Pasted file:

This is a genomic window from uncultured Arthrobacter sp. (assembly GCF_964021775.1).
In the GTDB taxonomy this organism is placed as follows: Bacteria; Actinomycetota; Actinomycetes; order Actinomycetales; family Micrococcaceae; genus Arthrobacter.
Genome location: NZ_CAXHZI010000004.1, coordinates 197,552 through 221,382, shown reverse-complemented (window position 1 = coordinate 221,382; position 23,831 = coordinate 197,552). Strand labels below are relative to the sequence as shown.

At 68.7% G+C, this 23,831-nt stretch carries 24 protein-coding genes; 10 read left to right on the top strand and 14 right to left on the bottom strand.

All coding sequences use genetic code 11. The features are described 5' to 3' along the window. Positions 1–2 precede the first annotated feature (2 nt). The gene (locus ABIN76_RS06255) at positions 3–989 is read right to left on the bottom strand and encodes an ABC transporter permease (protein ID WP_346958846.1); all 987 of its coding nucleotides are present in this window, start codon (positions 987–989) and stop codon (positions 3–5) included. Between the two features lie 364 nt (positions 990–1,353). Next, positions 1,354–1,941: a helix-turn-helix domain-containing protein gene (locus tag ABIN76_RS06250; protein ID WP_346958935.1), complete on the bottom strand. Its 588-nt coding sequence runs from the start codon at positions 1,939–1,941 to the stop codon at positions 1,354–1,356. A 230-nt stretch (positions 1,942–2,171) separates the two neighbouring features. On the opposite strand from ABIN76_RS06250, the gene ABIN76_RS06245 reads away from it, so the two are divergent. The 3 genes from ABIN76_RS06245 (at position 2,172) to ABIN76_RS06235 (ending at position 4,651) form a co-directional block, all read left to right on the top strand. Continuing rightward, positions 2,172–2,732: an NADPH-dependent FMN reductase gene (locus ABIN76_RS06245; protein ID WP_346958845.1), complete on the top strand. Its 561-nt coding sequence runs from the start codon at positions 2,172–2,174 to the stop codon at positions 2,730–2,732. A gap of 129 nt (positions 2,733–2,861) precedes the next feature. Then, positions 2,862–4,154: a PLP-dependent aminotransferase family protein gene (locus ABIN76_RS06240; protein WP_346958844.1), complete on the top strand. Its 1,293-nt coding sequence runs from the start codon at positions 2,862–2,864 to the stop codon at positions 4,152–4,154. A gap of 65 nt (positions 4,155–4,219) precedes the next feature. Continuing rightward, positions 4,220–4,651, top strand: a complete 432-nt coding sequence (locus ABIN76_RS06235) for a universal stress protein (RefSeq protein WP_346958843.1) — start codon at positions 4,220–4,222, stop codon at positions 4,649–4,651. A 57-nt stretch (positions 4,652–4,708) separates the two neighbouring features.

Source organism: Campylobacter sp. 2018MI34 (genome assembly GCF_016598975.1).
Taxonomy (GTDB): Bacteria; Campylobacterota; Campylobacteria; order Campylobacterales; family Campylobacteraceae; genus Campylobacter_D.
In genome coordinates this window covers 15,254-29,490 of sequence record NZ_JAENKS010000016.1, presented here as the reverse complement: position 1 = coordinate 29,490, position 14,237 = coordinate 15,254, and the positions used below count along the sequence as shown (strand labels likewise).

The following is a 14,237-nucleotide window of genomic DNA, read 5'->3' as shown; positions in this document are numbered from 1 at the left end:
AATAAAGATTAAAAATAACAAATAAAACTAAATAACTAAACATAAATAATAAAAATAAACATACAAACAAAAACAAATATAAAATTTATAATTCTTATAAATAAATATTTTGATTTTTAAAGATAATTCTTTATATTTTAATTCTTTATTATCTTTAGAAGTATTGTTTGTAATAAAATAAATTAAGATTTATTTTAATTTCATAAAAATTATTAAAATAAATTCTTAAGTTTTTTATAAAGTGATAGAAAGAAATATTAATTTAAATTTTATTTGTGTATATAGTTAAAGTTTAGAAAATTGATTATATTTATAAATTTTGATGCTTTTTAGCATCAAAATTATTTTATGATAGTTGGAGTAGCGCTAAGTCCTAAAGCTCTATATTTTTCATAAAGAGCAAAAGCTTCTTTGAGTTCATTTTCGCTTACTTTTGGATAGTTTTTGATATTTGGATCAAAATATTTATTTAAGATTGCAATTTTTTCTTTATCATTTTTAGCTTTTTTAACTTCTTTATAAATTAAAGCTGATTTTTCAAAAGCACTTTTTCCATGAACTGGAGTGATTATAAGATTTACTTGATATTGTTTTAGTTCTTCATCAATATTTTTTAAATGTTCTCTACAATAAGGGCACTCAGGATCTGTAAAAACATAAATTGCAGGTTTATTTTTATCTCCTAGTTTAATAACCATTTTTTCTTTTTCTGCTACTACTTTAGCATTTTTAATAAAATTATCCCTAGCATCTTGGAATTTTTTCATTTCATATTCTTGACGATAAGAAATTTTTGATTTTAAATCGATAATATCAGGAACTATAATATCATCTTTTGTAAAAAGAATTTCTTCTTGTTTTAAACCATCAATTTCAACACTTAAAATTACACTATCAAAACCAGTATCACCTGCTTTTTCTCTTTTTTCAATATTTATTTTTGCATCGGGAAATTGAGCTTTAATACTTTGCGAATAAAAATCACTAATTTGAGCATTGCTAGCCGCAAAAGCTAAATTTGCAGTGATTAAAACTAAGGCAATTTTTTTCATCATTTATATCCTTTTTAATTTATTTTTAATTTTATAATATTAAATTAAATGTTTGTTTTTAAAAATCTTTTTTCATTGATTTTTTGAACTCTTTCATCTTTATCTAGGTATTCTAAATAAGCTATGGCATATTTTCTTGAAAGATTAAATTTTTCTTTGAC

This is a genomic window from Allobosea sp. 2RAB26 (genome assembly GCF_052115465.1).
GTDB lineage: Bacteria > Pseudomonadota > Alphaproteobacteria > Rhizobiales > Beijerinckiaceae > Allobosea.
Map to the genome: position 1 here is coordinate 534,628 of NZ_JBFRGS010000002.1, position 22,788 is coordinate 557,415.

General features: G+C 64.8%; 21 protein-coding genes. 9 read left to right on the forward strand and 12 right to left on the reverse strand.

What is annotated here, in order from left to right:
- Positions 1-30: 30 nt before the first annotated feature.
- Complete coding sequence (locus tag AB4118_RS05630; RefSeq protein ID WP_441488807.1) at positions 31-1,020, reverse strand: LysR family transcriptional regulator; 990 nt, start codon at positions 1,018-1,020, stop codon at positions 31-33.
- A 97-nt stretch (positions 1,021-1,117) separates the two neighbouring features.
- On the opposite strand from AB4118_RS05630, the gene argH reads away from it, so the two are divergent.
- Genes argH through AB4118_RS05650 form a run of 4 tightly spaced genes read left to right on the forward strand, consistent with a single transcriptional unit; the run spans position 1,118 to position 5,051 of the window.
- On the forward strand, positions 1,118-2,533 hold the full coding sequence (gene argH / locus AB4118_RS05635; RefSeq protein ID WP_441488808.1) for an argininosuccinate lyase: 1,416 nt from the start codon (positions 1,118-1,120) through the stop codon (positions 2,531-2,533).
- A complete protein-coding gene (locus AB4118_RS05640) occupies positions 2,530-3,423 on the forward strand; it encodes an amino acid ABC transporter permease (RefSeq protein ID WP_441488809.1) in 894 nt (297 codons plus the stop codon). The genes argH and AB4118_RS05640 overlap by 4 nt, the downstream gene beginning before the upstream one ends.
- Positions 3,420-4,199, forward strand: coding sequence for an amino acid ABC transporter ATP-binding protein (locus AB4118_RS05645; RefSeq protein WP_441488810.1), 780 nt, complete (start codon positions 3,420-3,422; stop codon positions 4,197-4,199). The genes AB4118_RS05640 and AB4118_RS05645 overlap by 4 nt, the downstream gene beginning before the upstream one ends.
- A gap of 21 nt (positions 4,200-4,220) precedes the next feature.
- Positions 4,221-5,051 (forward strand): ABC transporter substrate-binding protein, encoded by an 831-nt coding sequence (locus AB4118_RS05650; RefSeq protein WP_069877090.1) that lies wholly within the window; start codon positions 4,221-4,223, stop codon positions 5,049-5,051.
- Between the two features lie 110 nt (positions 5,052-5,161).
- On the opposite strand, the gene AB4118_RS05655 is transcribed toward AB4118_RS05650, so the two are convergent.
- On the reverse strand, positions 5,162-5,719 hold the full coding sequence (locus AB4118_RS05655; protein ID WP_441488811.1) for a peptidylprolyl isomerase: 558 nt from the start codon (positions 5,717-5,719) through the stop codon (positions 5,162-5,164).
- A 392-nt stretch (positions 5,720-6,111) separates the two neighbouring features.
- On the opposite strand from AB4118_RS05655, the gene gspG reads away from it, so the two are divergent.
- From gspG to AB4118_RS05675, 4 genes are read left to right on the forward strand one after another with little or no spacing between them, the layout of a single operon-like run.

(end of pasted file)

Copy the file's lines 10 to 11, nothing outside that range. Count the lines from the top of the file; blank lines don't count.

AATAAAGATTAAAAATAACAAATAAAACTAAATAACTAAACATAAATAATAAAAATAAACATACAAACAAAAACAAATATAAAATTTATAATTCTTATAAATAAATATTTTGATTTTTAAAGATAATTCTTTATATTTTAATTCTTTATTATCTTTAGAAGTATTGTTTGTAATAAAATAAATTAAGATTTATTTTAATTTCATAAAAATTATTAAAATAAATTCTTAAGTTTTTTATAAAGTGATAGAAAGAAATATTAATTTAAATTTTATTTGTGTATATAGTTAAAGTTTAGAAAATTGATTATATTTATAAATTTTGATGCTTTTTAGCATCAAAATTATTTTATGATAGTTGGAGTAGCGCTAAGTCCTAAAGCTCTATATTTTTCATAAAGAGCAAAAGCTTCTTTGAGTTCATTTTCGCTTACTTTTGGATAGTTTTTGATATTTGGATCAAAATATTTATTTAAGATTGCAATTTTTTCTTTATCATTTTTAGCTTTTTTAACTTCTTTATAAATTAAAGCTGATTTTTCAAAAGCACTTTTTCCATGAACTGGAGTGATTATAAGATTTACTTGATATTGTTTTAGTTCTTCATCAATATTTTTTAAATGTTCTCTACAATAAGGGCACTCAGGATCTGTAAAAACATAAATTGCAGGTTTATTTTTATCTCCTAGTTTAATAACCATTTTTTCTTTTTCTGCTACTACTTTAGCATTTTTAATAAAATTATCCCTAGCATCTTGGAATTTTTTCATTTCATATTCTTGACGATAAGAAATTTTTGATTTTAAATCGATAATATCAGGAACTATAATATCATCTTTTGTAAAAAGAATTTCTTCTTGTTTTAAACCATCAATTTCAACACTTAAAATTACACTATCAAAACCAGTATCACCTGCTTTTTCTCTTTTTTCAATATTTATTTTTGCATCGGGAAATTGAGCTTTAATACTTTGCGAATAAAAATCACTAATTTGAGCATTGCTAGCCGCAAAAGCTAAATTTGCAGTGATTAAAACTAAGGCAATTTTTTTCATCATTTATATCCTTTTTAATTTATTTTTAATTTTATAATATTAAATTAAATGTTTGTTTTTAAAAATCTTTTTTCATTGATTTTTTGAACTCTTTCATCTTTATCTAGGTATTCTAAATAAGCTATGGCATATTTTCTTGAAAGATTAAATTTTTCTTTGAC

This is a genomic window from Allobosea sp. 2RAB26 (genome assembly GCF_052115465.1).